Living With a 12V DC Home Power System

Using 12V DC for home power requires some adjustments, but generating your own energy will protect you from rising utility rates.

| November/December 1984

12V DC Home Power - illustration of home equipped with solar panels and wind turbine

Sun and wind energy are the go-to sources for 12V DC home power.

Illustration by Fotolia/petovarga

Do you sometimes feel as if you're at the mercy of your mailbox and the monthly utility bill it contains? You're not alone: Power company per-kilowatt-hour (kwh) rates are pushing up over 15¢ in some parts of the country — enough to suck better than $100 out of many people's monthly budgets — and there's not the slightest reason to suppose we've seen more than the tip of this financial iceberg. Maybe it's just about time to abandon ship!

The alternative, a personal electrical system using a renewable resource, can offer an insurance policy against the inexorable escalation of utility electricity prices. Researchers such as Hunter and Amory Lovins (see A Tour of the Rocky Mountain Institute) have argued persuasively that investments in conservation and renewable energy are among the wisest anyone can make. But there are equally convincing arguments in favor of moving toward electrical independence — among them, the personal satisfaction you gain from taking control.

The power grid that public utilities and the government have built is a marvel of reliability, but that grid's awesome size and complexity make it hard to recall just how simple an electrical supply can actually be. A small, well-conceived 12V DC home power station need be no more complex than an automobile's electrical system.

In the following paragraphs, we're going to give you an overview of what we've found to be the simplest, least expensive method of achieving electrical independence. We've been working with low-voltage, direct-current power systems for a number of years now and have found that they offer a practical combination of low initial cost, expandability, flexibility, simplicity, and reliability. For people on a limited budget who are willing to conserve, low-voltage living is assuredly the most sensible way to cut the utility umbilical.

What Is Low-Voltage Living?

For our purposes, low-voltage means producing 12-volt direct current (VDC) and using it at that level whenever possible. For technical reasons, low-voltage electricity limits the size of a given appliance and the total amount of power that will be available in a day. Therefore, to keep the system simple, we've more or less arbitrarily decided that the largest 12-volt appliance we'll use will draw 150 watts and that the maximum amount of power that will be produced in a day is 3,000 watt-hours, or 3 kilowatt-hours (kwh). As you'll soon see, there are ways around both of these restrictions, but a low-voltage household will still end up being one that uses far less electricity than the norm of about 900 kwh per month.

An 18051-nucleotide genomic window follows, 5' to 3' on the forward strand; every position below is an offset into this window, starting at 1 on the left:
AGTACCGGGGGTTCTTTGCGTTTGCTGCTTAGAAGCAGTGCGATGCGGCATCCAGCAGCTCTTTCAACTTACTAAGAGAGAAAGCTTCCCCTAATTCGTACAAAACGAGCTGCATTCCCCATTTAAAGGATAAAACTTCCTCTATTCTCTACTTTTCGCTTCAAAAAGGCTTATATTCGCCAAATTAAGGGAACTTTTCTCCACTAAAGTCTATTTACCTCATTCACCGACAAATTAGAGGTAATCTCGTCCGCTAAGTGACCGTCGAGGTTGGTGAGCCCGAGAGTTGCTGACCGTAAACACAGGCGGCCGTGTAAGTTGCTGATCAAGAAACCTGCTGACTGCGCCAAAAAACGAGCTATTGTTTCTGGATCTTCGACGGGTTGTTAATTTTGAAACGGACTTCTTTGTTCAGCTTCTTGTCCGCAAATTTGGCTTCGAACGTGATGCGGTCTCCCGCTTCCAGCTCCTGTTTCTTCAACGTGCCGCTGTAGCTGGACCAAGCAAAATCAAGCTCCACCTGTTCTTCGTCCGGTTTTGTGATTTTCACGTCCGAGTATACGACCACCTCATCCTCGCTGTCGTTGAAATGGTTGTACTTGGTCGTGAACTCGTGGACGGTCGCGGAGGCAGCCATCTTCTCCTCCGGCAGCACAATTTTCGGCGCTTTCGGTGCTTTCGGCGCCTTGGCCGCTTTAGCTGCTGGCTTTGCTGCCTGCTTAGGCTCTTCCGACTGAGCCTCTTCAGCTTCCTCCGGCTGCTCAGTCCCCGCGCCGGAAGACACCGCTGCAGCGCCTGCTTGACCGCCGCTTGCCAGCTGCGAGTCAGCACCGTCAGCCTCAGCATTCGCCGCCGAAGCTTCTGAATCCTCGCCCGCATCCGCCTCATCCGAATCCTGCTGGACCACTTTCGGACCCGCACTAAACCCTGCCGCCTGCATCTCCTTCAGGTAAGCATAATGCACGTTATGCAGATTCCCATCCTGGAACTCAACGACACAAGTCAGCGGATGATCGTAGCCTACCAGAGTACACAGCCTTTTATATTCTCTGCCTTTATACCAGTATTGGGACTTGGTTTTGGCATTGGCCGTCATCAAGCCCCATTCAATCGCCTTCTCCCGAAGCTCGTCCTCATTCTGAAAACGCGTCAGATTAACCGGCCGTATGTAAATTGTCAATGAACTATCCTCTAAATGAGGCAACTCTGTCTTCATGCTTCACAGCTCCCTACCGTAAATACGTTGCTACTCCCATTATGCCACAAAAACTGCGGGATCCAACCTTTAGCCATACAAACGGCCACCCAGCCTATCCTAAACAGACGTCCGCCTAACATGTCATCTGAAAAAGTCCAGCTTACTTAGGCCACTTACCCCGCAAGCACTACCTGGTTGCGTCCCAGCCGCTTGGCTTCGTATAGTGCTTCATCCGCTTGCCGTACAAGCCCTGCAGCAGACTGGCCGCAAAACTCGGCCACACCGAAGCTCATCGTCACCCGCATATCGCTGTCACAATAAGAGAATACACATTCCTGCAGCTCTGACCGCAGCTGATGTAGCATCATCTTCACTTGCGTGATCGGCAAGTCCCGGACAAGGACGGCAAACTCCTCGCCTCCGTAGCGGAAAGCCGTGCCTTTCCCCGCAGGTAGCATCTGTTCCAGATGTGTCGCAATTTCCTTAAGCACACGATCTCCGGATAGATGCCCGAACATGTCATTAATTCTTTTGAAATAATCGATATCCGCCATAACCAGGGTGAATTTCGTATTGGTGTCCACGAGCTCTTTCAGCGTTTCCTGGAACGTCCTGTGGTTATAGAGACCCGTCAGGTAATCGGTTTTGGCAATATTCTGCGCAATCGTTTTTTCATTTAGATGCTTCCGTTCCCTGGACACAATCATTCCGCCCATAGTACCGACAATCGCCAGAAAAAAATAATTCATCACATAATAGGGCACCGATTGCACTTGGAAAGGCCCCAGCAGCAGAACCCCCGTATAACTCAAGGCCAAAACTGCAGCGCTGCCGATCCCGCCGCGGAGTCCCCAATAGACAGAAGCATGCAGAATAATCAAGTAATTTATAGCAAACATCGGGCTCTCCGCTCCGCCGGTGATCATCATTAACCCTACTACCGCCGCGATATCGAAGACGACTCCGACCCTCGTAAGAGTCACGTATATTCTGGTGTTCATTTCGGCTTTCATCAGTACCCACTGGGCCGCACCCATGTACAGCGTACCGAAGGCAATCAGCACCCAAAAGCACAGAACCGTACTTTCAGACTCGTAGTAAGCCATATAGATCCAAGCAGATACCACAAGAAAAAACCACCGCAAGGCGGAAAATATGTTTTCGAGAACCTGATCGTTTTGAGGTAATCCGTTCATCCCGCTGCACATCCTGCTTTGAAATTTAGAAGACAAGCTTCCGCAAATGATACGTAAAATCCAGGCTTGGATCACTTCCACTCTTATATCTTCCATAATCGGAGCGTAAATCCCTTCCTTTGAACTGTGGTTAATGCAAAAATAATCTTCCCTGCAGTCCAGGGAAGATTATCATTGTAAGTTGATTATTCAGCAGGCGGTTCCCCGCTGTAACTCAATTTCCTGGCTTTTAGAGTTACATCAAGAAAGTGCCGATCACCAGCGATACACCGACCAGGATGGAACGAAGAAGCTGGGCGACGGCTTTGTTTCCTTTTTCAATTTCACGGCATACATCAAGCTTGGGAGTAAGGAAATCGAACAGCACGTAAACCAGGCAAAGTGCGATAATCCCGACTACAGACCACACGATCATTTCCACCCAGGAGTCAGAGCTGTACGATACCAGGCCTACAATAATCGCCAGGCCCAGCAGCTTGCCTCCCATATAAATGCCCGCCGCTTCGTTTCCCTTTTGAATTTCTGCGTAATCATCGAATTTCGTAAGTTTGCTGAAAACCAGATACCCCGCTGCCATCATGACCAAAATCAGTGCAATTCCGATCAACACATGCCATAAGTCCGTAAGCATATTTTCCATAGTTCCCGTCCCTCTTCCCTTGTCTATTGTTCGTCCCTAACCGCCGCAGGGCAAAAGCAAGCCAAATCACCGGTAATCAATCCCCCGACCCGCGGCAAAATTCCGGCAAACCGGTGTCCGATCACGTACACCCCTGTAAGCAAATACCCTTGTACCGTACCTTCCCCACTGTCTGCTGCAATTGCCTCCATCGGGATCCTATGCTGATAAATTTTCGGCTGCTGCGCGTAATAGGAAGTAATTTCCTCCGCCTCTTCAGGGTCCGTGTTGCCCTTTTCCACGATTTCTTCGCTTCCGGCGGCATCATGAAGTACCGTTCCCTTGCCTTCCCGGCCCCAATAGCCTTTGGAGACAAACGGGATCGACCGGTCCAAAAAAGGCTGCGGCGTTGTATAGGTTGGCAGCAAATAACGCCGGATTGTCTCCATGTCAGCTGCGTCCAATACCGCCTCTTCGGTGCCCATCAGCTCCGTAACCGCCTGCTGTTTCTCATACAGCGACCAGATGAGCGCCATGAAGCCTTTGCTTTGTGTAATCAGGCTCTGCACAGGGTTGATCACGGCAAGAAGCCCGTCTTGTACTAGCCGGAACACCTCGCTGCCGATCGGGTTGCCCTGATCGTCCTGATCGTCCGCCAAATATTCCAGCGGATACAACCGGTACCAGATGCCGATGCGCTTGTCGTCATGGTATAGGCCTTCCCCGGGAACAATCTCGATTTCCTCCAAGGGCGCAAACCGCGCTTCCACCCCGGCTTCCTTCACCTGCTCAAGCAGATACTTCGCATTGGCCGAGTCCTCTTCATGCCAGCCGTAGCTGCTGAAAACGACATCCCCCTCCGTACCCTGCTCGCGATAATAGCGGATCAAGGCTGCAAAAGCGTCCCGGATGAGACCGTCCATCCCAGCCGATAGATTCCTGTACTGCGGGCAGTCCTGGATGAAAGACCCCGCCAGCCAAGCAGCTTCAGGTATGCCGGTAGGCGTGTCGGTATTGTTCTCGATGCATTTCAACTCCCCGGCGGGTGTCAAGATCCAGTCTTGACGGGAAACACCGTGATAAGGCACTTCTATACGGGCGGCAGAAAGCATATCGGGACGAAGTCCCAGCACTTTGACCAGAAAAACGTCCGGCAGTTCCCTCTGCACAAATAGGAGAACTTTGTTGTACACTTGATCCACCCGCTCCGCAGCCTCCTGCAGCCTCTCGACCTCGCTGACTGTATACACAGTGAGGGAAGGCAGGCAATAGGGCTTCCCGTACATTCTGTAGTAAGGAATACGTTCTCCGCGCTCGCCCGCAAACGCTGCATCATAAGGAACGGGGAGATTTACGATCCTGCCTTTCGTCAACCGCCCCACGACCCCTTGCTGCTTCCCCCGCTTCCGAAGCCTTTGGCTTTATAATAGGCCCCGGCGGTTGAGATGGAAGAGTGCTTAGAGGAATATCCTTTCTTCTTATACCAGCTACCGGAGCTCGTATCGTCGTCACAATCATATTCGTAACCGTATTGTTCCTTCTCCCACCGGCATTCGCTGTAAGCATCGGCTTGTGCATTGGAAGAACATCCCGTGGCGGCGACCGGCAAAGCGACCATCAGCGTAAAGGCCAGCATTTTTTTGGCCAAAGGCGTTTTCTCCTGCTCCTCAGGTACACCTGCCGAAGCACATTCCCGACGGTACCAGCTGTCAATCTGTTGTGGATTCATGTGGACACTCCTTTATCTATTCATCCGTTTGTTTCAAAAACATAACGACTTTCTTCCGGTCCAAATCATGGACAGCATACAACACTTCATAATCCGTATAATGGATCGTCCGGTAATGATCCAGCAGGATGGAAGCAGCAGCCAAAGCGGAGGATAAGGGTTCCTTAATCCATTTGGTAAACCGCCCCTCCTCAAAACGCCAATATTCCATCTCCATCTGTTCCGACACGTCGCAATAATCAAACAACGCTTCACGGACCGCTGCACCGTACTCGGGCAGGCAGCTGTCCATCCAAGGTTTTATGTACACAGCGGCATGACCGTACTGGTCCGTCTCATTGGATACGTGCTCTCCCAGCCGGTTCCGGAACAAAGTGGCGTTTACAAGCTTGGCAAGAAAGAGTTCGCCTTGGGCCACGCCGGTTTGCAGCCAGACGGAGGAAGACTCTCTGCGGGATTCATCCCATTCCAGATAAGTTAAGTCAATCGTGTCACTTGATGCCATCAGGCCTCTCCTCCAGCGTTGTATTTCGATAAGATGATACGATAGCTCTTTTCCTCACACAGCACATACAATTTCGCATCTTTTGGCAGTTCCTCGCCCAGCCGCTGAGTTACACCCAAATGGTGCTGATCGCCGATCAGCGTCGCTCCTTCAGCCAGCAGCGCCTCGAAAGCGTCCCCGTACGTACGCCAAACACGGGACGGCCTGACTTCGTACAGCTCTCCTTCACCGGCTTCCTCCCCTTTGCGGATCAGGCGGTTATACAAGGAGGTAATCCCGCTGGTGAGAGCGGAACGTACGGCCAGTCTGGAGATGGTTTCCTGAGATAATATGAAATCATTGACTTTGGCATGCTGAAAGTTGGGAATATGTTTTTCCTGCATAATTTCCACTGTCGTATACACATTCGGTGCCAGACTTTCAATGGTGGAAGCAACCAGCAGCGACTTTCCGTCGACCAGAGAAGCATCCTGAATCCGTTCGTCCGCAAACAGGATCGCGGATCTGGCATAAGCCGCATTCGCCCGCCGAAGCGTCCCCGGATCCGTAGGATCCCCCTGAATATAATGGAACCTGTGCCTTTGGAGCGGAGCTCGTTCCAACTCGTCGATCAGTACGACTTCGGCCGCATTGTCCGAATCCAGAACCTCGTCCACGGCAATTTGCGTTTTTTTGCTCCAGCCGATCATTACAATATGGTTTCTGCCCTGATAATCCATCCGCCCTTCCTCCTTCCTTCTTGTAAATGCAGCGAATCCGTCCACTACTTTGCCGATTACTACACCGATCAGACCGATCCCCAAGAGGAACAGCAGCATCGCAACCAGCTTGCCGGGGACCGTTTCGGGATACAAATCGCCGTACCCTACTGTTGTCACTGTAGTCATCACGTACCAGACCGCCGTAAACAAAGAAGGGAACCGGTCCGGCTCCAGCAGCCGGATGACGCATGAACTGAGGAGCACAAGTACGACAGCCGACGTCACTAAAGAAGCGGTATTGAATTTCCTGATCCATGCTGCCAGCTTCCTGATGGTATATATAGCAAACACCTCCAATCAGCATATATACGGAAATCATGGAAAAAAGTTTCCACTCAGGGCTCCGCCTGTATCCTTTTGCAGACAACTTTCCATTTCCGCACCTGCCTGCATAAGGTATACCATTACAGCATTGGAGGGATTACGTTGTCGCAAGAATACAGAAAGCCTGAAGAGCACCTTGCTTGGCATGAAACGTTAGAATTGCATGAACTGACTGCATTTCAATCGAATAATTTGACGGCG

Much of the margin between 900 kwh per month and 90 can be made up simply by not using electricity to power major heating appliances (a water heater, stove, or space heater, for instance). Solar energy is a good choice for water heating, gas or wood can be used for cooking, and passive solar heating — backed up with a little wood in the stove — should keep you comfy. Those three changes alone will trim at least 500 kwh/month from the U.S. average. But before we get too deeply into how to use electricity in a low voltage house, we'd better figure out where that power will come from in the first place.

5/5/2007 12:01:18 AM

Very well written article on 12 volt living. I have just moved into an alternative living arrangement and will be experimenting in the inventive realm by which I am hopeful to make a few alternative power break throughs. Come check out the place here - - you will be suprised at the current system I am sure. Scott

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